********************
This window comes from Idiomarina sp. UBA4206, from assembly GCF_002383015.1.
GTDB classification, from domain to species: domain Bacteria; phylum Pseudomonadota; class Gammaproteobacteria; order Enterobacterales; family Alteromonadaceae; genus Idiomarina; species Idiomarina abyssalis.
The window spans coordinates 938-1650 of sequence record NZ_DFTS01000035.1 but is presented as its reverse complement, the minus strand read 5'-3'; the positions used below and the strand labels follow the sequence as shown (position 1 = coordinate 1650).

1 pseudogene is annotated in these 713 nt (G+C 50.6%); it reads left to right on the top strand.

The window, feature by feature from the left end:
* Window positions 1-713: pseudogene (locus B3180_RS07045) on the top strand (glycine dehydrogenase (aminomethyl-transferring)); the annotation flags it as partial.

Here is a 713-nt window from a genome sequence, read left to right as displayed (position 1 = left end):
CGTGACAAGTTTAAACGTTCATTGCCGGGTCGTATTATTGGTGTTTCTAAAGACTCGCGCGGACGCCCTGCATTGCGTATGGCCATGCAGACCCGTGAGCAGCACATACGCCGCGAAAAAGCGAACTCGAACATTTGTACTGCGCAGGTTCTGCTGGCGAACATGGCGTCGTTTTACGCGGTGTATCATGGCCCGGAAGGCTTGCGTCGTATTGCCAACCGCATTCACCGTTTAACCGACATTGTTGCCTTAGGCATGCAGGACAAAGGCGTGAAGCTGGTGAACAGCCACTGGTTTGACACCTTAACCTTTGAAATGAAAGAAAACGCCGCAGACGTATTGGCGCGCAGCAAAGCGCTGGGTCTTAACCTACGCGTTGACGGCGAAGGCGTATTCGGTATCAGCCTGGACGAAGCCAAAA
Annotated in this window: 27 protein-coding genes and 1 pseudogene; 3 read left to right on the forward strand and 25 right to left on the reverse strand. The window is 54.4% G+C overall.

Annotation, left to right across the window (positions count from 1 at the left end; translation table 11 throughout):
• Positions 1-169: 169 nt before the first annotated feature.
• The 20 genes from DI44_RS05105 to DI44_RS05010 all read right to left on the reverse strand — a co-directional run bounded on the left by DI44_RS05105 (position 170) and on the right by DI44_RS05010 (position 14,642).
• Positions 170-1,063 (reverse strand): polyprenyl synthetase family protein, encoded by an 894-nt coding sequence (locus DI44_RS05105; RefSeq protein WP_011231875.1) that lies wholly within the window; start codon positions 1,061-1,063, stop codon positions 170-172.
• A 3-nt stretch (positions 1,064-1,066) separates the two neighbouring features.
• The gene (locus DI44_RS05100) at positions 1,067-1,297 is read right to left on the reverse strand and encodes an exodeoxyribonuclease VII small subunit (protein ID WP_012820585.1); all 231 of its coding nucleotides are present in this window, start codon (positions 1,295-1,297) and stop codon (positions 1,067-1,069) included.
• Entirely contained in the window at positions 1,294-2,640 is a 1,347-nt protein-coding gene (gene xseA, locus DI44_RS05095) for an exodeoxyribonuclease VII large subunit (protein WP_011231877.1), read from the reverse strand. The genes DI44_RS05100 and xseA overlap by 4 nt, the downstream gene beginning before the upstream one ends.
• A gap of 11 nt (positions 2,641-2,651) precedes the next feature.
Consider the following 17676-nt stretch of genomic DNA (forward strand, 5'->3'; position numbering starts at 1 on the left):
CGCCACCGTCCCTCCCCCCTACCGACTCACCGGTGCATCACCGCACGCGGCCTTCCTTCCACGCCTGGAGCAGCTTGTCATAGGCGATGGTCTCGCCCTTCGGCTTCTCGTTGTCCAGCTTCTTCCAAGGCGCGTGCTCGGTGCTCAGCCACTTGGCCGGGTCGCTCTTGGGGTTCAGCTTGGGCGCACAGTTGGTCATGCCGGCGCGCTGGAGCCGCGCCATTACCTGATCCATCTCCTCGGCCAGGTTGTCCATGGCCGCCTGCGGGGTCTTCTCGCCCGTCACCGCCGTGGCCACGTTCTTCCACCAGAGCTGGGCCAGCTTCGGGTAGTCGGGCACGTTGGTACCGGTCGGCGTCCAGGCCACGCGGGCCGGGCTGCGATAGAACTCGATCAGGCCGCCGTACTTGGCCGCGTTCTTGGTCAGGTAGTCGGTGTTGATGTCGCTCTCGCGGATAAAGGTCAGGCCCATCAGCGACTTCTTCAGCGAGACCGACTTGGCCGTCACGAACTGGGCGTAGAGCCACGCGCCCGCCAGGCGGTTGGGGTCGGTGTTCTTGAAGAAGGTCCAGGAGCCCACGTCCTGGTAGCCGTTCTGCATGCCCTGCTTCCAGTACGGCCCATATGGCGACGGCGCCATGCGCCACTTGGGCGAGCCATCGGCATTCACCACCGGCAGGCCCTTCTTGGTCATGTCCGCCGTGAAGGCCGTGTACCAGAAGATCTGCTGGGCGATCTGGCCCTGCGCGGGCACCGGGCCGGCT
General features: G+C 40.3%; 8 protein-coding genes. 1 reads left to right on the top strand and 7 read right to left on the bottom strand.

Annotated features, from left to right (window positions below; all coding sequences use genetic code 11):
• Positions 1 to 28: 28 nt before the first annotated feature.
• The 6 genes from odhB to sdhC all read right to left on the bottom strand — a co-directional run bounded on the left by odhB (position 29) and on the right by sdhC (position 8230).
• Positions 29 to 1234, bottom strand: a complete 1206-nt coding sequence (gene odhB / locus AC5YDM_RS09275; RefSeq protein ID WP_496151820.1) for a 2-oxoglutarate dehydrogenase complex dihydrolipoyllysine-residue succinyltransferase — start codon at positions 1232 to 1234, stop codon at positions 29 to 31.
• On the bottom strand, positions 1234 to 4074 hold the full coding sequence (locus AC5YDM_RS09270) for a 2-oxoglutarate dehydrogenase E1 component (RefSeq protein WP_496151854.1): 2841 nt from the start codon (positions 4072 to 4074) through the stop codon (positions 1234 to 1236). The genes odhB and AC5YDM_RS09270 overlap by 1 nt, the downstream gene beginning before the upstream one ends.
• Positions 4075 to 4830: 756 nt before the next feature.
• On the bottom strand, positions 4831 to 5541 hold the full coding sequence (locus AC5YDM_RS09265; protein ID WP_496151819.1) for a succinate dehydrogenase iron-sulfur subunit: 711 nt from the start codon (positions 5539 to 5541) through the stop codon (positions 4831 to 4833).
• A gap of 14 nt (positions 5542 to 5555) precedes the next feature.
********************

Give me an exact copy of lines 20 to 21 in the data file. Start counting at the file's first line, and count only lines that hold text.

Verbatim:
General features: G+C 40.3%; 8 protein-coding genes. 1 reads left to right on the top strand and 7 read right to left on the bottom strand.

Annotated features, from left to right (window positions below; all coding sequences use genetic code 11):